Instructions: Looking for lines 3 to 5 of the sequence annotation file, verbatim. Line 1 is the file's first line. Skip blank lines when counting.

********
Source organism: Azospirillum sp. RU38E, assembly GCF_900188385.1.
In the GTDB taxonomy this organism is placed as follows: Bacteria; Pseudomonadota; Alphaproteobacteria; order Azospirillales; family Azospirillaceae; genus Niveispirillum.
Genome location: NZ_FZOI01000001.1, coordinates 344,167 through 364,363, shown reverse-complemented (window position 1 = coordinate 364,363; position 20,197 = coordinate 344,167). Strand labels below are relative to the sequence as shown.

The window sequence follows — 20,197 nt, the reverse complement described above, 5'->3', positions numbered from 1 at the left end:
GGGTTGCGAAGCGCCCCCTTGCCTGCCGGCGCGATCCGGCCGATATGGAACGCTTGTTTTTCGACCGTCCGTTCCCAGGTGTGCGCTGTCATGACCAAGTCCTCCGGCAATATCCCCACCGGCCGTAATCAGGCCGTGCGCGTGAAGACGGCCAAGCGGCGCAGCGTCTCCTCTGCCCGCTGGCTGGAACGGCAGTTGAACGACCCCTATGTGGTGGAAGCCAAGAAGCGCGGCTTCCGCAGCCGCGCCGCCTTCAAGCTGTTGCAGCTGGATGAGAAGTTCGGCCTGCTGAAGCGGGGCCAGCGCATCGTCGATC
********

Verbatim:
Genome location: NZ_FZOI01000001.1, coordinates 344,167 through 364,363, shown reverse-complemented (window position 1 = coordinate 364,363; position 20,197 = coordinate 344,167). Strand labels below are relative to the sequence as shown.

The window sequence follows — 20,197 nt, the reverse complement described above, 5'->3', positions numbered from 1 at the left end:
GGGTTGCGAAGCGCCCCCTTGCCTGCCGGCGCGATCCGGCCGATATGGAACGCTTGTTTTTCGACCGTCCGTTCCCAGGTGTGCGCTGTCATGACCAAGTCCTCCGGCAATATCCCCACCGGCCGTAATCAGGCCGTGCGCGTGAAGACGGCCAAGCGGCGCAGCGTCTCCTCTGCCCGCTGGCTGGAACGGCAGTTGAACGACCCCTATGTGGTGGAAGCCAAGAAGCGCGGCTTCCGCAGCCGCGCCGCCTTCAAGCTGTTGCAGCTGGATGAGAAGTTCGGCCTGCTGAAGCGGGGCCAGCGCATCGTCGATC